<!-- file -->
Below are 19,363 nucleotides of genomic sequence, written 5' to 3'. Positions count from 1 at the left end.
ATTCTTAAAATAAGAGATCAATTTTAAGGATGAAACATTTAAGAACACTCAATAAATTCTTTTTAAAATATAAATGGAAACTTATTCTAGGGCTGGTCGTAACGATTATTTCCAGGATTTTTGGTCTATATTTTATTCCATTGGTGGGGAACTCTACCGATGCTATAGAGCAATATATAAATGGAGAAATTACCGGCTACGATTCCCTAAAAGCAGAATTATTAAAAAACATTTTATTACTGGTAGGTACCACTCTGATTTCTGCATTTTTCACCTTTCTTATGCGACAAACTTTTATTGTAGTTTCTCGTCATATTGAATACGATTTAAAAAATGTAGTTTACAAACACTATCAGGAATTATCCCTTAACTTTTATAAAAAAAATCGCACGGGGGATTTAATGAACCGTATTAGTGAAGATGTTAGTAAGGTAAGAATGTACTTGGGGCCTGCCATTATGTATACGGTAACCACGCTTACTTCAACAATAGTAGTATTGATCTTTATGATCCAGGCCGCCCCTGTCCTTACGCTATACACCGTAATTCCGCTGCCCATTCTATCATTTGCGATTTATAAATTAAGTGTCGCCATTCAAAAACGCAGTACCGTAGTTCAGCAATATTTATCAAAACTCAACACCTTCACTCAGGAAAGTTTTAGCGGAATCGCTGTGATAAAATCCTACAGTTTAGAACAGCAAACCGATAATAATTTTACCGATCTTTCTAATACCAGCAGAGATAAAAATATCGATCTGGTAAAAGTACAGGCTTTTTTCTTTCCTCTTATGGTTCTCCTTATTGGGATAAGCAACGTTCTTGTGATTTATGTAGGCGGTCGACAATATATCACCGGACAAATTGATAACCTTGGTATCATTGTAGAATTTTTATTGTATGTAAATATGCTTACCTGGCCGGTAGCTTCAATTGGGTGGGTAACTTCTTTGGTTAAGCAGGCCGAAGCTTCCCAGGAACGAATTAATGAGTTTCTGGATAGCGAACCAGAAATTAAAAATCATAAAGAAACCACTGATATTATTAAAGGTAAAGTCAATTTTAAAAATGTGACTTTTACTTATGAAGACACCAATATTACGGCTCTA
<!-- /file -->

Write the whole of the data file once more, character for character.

Below are 19,363 nucleotides of genomic sequence, written 5' to 3'. Positions count from 1 at the left end.
ATTCTTAAAATAAGAGATCAATTTTAAGGATGAAACATTTAAGAACACTCAATAAATTCTTTTTAAAATATAAATGGAAACTTATTCTAGGGCTGGTCGTAACGATTATTTCCAGGATTTTTGGTCTATATTTTATTCCATTGGTGGGGAACTCTACCGATGCTATAGAGCAATATATAAATGGAGAAATTACCGGCTACGATTCCCTAAAAGCAGAATTATTAAAAAACATTTTATTACTGGTAGGTACCACTCTGATTTCTGCATTTTTCACCTTTCTTATGCGACAAACTTTTATTGTAGTTTCTCGTCATATTGAATACGATTTAAAAAATGTAGTTTACAAACACTATCAGGAATTATCCCTTAACTTTTATAAAAAAAATCGCACGGGGGATTTAATGAACCGTATTAGTGAAGATGTTAGTAAGGTAAGAATGTACTTGGGGCCTGCCATTATGTATACGGTAACCACGCTTACTTCAACAATAGTAGTATTGATCTTTATGATCCAGGCCGCCCCTGTCCTTACGCTATACACCGTAATTCCGCTGCCCATTCTATCATTTGCGATTTATAAATTAAGTGTCGCCATTCAAAAACGCAGTACCGTAGTTCAGCAATATTTATCAAAACTCAACACCTTCACTCAGGAAAGTTTTAGCGGAATCGCTGTGATAAAATCCTACAGTTTAGAACAGCAAACCGATAATAATTTTACCGATCTTTCTAATACCAGCAGAGATAAAAATATCGATCTGGTAAAAGTACAGGCTTTTTTCTTTCCTCTTATGGTTCTCCTTATTGGGATAAGCAACGTTCTTGTGATTTATGTAGGCGGTCGACAATATATCACCGGACAAATTGATAACCTTGGTATCATTGTAGAATTTTTATTGTATGTAAATATGCTTACCTGGCCGGTAGCTTCAATTGGGTGGGTAACTTCTTTGGTTAAGCAGGCCGAAGCTTCCCAGGAACGAATTAATGAGTTTCTGGATAGCGAACCAGAAATTAAAAATCATAAAGAAACCACTGATATTATTAAAGGTAAAGTCAATTTTAAAAATGTGACTTTTACTTATGAAGACACCAATATTACGGCTCTA